Brigit Pegeen Kelly's poems are like rare birds: strange and wonderful. More closely aligned with the offbeat brilliance of Dylan Thomas than, say, the confessional voice of Anne Sexton, Kelly's intricately-patterned poems inhabit the fertile field of elegy––a subject that, through its obsessive reiteration, suggests that each new poem is a dazzling revision of the ones that came before it. If I'm saying that Kelly tends to write the same poem over and over again, this tendency enables her to achieve the sort of depth and vision most poets only dream of. As a book, then, The Orchard is a coherent statement on the experience of loss, or––more precisely––how one attempts to understand this experience through the powerful yet unstable realities of the physical world. Whether the voice in her poems is pondering the "heavy" absence of a statue's arms ("The Sparrow's Gate") or discovering the problematic relationship between likenesses (such as "mute the birds. Not like birds at all" in "Two Boys"), or ruminating on the mind's tendency to sculpt its own approximate reality (as the artist does, using a "poor dog" to carve "Out of the blackest of black stones a female wolf" in "The Wolf"), it is always aware that, in its fumbling toward articulation, it is attempting to fill space, to create matter where there is only emptiness.


Perhaps it is this very anxiousness that accounts for the conspicuous fullness of Kelly's poems. Her long, loose hexameter lines aurally and visually distinguish her from the shorter, more concise expressions of her contemporaries. Moreover, within these lines, there is a tendency to bead together disparate images, suggesting that everything is connected: in "The Satyr's Heart," for example, the voice notes "…There is the smell of fruit/And the smell of wet coins..." Like Whitman's "inclusive" verse, her cadenced lines are patterned on parallel structure and figures of repetition because these devices allow her to be expansive. Unlike Whitman, however, Kelly's expansiveness is filled with doubt, with dis-ease. In "Brightness from the North," one of The Orchard's most moving poems, a seven-line enumeration about the vegetation in a garden is immediately followed by the admission that "…the day will be empty/Because you are no longer in it…"


Most people reading this volume will attempt to compare it to Kelly's previous book, 1994's Song––a tour de force that established Kelly as a sui generis voice in contemporary poetry. While there is no question that both books are compatible in theme, tone, and diction, The Orchard finds Kelly moving further away from stanzaic forms. The notable exceptions here are "Sheet Music" (quatrains) and "Midwinter" (tercets), both of which are as powerful as some of Song's best poems. Nonetheless, the prevailing structure throughout is on the aforementioned loose hexameter that accumulates beyond twenty-five lines. An untrained eye might mistake some of these poems (like "The Dance" or "The Sparrow's Gate") for prose, since their lines are so deliciously long. To make this mistake, however would be to disregard Kelly's consistent integrity to line endings and her impeccable ear for rhythms made possible through line breaking. One need only consider the four actual prose poems in The Orchard to understand the difference.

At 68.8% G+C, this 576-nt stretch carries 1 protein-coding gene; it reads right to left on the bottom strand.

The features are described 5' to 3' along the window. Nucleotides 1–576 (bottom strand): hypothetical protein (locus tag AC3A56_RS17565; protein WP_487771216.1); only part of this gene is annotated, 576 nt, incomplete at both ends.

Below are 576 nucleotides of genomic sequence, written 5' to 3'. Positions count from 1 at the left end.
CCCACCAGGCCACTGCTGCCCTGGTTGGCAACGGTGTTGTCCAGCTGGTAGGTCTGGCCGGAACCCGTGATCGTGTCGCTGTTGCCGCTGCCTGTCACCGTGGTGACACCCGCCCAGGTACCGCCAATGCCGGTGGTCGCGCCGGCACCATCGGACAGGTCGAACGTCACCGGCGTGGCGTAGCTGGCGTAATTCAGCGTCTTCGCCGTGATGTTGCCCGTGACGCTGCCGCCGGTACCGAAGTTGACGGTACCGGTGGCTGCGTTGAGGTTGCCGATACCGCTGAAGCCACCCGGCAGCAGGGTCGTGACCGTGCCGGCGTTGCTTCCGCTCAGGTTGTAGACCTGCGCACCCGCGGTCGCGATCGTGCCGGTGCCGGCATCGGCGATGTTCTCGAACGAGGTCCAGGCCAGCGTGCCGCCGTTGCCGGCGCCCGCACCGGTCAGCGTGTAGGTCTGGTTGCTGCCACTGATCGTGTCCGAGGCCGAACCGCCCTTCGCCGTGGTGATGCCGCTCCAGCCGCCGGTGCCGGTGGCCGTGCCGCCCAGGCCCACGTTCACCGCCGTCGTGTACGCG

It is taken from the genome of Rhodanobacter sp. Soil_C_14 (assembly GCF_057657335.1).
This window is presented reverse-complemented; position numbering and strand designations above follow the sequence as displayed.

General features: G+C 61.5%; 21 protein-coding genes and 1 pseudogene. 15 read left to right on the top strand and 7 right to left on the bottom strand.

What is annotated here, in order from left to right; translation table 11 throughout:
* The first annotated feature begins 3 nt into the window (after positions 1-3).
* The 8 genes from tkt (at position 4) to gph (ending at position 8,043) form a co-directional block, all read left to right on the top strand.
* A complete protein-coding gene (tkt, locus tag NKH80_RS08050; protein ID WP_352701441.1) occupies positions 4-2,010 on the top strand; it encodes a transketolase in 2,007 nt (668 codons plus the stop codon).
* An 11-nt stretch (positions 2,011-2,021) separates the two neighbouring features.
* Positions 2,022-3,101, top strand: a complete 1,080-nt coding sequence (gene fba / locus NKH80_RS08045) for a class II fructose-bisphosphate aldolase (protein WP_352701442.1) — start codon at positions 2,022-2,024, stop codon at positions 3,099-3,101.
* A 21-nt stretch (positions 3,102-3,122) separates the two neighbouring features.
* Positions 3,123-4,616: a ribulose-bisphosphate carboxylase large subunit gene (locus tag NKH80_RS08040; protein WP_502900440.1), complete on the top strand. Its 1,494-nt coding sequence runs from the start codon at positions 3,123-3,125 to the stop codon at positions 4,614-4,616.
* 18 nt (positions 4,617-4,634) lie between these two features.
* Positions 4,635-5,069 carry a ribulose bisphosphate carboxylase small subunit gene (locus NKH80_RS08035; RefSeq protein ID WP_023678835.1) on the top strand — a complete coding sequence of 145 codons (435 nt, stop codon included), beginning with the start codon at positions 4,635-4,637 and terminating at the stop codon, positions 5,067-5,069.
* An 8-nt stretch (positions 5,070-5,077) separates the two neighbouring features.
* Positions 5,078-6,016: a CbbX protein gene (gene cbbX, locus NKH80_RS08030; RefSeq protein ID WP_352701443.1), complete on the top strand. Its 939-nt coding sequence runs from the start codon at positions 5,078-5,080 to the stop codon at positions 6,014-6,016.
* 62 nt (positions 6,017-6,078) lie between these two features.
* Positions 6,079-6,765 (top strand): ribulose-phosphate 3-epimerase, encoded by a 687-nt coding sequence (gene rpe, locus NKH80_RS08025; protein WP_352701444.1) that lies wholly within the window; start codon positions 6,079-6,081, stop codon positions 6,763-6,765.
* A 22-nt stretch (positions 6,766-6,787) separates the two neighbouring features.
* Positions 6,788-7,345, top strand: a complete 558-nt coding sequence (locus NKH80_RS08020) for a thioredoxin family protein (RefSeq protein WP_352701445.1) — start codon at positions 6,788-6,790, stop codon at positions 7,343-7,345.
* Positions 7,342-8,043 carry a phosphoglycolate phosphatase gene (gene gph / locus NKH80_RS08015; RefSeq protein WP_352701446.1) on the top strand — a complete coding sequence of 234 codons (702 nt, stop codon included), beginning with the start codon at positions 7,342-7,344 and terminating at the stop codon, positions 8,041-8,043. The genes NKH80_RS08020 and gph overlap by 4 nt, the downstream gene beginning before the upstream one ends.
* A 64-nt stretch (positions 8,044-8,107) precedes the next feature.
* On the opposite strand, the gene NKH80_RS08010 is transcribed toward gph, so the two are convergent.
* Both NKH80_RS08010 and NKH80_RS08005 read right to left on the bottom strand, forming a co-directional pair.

Scattered evenly throughout the book, these poems share with the verse a preoccupation with the internal struggle between presence and absence, and they boast much of the same rhetorical brilliance of the lined poems. However, the prose poems are, perhaps, an uninitiated reader's best way into the book, since their structure seems to have allowed Kelly to relax and write more directly. In "The Foreskin," for example, she states her theme more plainly than she does in any other section of the book: the word did not seem to resemble the thing I held in hand, as words so often do not resemble the things they represent, or what we imagine them to represent; words can even destroy in their saying the very thing for which they stand.


While the act of planting her newborn child's foreskin in the garden is made clear, the poem, unlike so many contemporary prose poems, is not driven by action or event. Very much like the verse, an understated act precipitates observation, rumination and ultimately revelation.


In the context of The Orchard, the prose pieces usually function as interludes for the more complexly-designed lined poems. However, one of these prose poems should be regarded among the book's best poems. Consider the gorgeous, natural music of "Windfall," which moves organically from the voice's perception of a "wretched pond in the woods" to her shock and delight in finding the pond is filled with "ornamental carp...large as trumpets." The prose here moves seamlessly from observation to observation, braiding compound figures and seemingly incompatible imagery into a coherent microcosm of the entire collection itself.